It is common knowledge by now: transport is and stays a big greenhouse gas (GHG) emitter in the EU and worldwide. It accounted for 27% of EU-28 total emissions in 2017, and the sector runs almost entirely on fossil fuel. David Chiaramonti and Giacomo Talluri explain how this can be curbed.
David Chiaramonti is a professor at Polytechnic of Turin and scientific co-ordinator of ART Fuels Forum; Giacomo Talluri is a member of ART Fuels scientific team.
What will be the expected contributions of biofuel in achieving a zero-emission transport sector by 2050? Energy and policy analysts, organisations of stakeholders – including civil society, as well as international organisations – published scenario estimations in recent years.
A review of more than 40 sectorial forecast scenarios, conducted by the Research Consortium for R&D (RE-CORD), found consensus on two main facts: sustainable biofuels will still play a fundamental role all the way through 2050, and advanced biofuels are expected to become the largest share of biofuels contribution yet before 2040.
Through an extensive literature review work carried out by RE-CORD, which also provides the scientific coordination of ART Fuel Forum (AFF), more than 15 recent publications were collected (from 2016 onwards) stemming from the main governmental and private sector organizations, and reporting quantitative previsions on fuels demand in the EU transport sector over the 2030 to 2050 time period.
All analysed studies referred to pre-COVID conditions.
The analysis led to the collection of a fairly large amount of data, further reduced to a set of high-level indicators, such as the total final energy consumption in the whole transport sector, together with total biofuels and advanced biofuels expected consumption.
Referring to average figures among those reported in the studies, the total final energy consumption in transports is expected to decrease during the first half of the 2030-2050 period, as an effect of energy efficiency measures, combined with a quite extensive road fleet electrification.
Total biofuels average contribution should grow from 24.5 Mtoe in 2030 to 48.3 Mtoe in 2050. Advanced biofuels are expected to lead towards the second half of the period, totalling 36.5 Mtoe in 2050.
In relative terms, biofuels are projected to weight for almost the 8% of total final energy consumption in transport at 2030 and almost the 18% at 2050, with advanced biofuels growing from 2.8% (actual values) at 2030 – thus surpassing the RED II target – to more than 13% at 2050.
Sustainable biofuels contribution to the transport sector has then been framed into the expected EU fuel mix. It is interesting to note that, even at 2050, in the collected scenarios fossil fuels were expected to keep playing the bigger role, accounting for slightly more than half of the total demand.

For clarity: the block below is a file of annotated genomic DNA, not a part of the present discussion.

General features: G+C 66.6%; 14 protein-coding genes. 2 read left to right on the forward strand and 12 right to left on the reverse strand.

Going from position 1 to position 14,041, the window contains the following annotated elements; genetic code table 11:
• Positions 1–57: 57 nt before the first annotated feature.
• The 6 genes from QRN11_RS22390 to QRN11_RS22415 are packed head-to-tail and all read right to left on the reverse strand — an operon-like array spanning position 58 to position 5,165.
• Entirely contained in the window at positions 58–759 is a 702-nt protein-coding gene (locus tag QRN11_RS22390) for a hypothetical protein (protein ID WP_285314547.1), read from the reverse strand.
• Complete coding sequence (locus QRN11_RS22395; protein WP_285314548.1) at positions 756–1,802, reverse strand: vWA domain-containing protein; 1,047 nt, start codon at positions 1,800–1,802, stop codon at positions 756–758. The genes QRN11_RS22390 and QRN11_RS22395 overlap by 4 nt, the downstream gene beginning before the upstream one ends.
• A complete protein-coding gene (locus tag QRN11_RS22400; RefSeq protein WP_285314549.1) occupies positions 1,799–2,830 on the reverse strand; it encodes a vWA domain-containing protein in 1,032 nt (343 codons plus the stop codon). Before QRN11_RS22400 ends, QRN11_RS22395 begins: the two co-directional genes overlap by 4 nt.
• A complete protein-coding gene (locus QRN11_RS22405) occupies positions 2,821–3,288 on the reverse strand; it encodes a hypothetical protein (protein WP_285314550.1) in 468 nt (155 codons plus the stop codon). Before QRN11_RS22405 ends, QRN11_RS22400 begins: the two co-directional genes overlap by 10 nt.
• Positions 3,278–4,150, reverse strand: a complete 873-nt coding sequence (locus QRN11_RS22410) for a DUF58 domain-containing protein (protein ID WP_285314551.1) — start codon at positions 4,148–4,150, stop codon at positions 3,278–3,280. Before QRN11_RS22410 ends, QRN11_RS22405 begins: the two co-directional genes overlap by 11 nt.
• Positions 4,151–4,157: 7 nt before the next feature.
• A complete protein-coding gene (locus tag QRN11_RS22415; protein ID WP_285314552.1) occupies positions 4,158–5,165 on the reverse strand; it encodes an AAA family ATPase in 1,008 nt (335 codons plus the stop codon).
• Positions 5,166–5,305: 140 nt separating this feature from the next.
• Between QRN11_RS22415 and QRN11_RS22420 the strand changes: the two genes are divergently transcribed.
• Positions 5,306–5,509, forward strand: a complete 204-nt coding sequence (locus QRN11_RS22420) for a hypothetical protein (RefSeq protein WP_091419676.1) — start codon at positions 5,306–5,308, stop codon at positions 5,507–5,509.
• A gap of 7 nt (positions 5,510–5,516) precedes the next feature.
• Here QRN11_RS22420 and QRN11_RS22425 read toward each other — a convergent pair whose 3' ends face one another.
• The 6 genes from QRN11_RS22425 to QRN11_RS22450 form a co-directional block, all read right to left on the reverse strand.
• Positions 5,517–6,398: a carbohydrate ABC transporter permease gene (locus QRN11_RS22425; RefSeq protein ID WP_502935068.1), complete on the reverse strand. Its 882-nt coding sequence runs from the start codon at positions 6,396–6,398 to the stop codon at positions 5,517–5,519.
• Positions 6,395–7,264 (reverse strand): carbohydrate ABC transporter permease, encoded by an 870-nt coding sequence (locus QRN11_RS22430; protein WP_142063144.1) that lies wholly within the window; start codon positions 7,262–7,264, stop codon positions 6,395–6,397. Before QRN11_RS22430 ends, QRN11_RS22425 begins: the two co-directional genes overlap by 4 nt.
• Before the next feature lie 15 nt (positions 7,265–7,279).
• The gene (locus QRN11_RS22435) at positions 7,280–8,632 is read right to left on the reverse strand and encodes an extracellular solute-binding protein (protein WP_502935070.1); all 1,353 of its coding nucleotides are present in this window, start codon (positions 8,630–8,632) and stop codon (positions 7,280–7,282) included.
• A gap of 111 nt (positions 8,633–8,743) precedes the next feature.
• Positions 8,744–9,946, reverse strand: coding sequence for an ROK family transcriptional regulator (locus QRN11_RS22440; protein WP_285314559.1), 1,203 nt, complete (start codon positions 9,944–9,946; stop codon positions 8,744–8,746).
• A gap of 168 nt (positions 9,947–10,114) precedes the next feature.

Together with all sustainable biofuels, which would remain the main contributors among renewable energy sources, they will almost reach a 70% share of the total. Electricity contribution in 2050 is expected to grow five times from 2030 levels, reaching 15% of the final demand.
E-fuels and hydrogen are also expected to play an important role by 2050 (each with a 7% share of the total), while their forecasted role in 2030 is really minor in this average picture.
This projection gives further strength to the point stating that no “silver bullet” exists to decarbonise transport sector: all possible contributions are needed, with biofuels and low carbon fuels as a non-replaceable part of the framework.
The study then further deepened the analysis, to evaluate the forecast biofuels contribution to the four specific transport sub-sectors of light passenger vehicles and heavy-duty vehicles, aviation and maritime.
Confirming the already highlighted trends, sustainable biofuels are expected to thoroughly grow across all the four sub-sectors.
However, while in aviation and maritime sectors biofuels are expected to ramp-up considerably, in the road sectors the expected growth is somehow less pronounced, given their already consolidated presence and the emerging role of electrical transports.
The assembled figures of these estimated sub-sectorial scenarios generally show relevant uncertainty ranges, with this being particularly large for aviation and maritime sub-sectors.
Peculiar trends can also be found, such as with HDV projected ranges for biofuels consumption that are in no case expected to fall below 2030 levels. This could be related to the fact that this sub-sector is seen, at least to a rather large extent, as a difficult area to electrify.
RE-CORD’s study shows that the vast majority of reviewed works are expecting sustainable and advanced biofuels to play a fundamental role in the decarbonization strategy to 2050, together with low carbon fuels.
The need to ramp-up the production and deployment of sustainable alternative transport fuels is recognised as well by the recent Green Deal communication as an essential action, to be deployed immediately.
In any case, in order to fully tap their potential, an effective, stable and tailored investment and policy framework has to be put in place, supported by stable regulations.
The published works that RE-CORD analysed could require some slight revision, following the pandemic situation in 2020: however, the long-term scenarios should not be significantly modified.
All the numbers and figures described in this article are derived from a study by the authors that is already finalised and currently under preparation for journal submission.